Validity period: The Celpe-Bras certification is valid for life. Like the JLPT, however, the company you’re applying for might impose restrictions on how long ago the test should have been taken to be considered valid for employment purposes.

Websites to Test Your Language Skills

Aside from language proficiency tests from official bodies, you can also use the following websites to test your mettle:

  • Transparent Language. Transparent Language offers free proficiency tests in 26 languages, including English, Spanish, French, German, Italian, Latin, Irish, Dutch, Swedish, Polish, Russian, Chinese, Japanese and Brazilian Portuguese. Each proficiency test has two sections on grammar, a section on vocabulary and a section on reading comprehension.
  • Cactus Language. Cactus offers free tests for 24 languages: English, Spanish, French, German, Italian, Portuguese, Danish, Swedish, Dutch, Czech, Polish, Russian, Croatian, Greek, Turkish, Arabic, Hebrew, Hindi, Thai, Cantonese, Mandarin, Korean, Norwegian and Japanese. Each test contains 40 questions, and you should be able to complete the whole test in about 10 minutes.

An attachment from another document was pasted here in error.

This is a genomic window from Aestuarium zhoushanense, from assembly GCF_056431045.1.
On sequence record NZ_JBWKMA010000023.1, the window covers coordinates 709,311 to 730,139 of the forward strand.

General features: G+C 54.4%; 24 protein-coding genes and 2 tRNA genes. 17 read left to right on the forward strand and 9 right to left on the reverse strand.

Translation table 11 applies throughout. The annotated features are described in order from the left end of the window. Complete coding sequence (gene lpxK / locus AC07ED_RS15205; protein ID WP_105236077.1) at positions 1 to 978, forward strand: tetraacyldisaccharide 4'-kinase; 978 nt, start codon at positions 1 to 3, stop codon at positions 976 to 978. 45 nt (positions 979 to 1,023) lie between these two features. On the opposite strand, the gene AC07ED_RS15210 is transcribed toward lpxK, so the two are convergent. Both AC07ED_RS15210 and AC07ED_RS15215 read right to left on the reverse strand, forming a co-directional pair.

• Language Trainers. Language Trainers offers tests for 20 languages: English, Spanish, French, German, Italian, Portuguese, Danish, Swedish, Norwegian, Dutch, Russian, Greek, Turkish, Arabic, Hebrew, Mandarin Chinese, Korean, Polish, Swahili and Japanese. What makes this one stand out is that it asks that you only answer when you’re sure it’s correct since guessing could lead to inaccurate scores—beyond that, the tests are fairly flexible.
  • Sprachcaffe. Sprachcaffe offers free online proficiency tests for seven languages: English, Spanish, French, German, Italian, Arabic and Chinese. To take the tests, you must complete a brief signup for the site, but then you’re immediately free to take the tests. Each test contains about 70 questions, and once you’ve completed the test, you’ll receive your approximate level.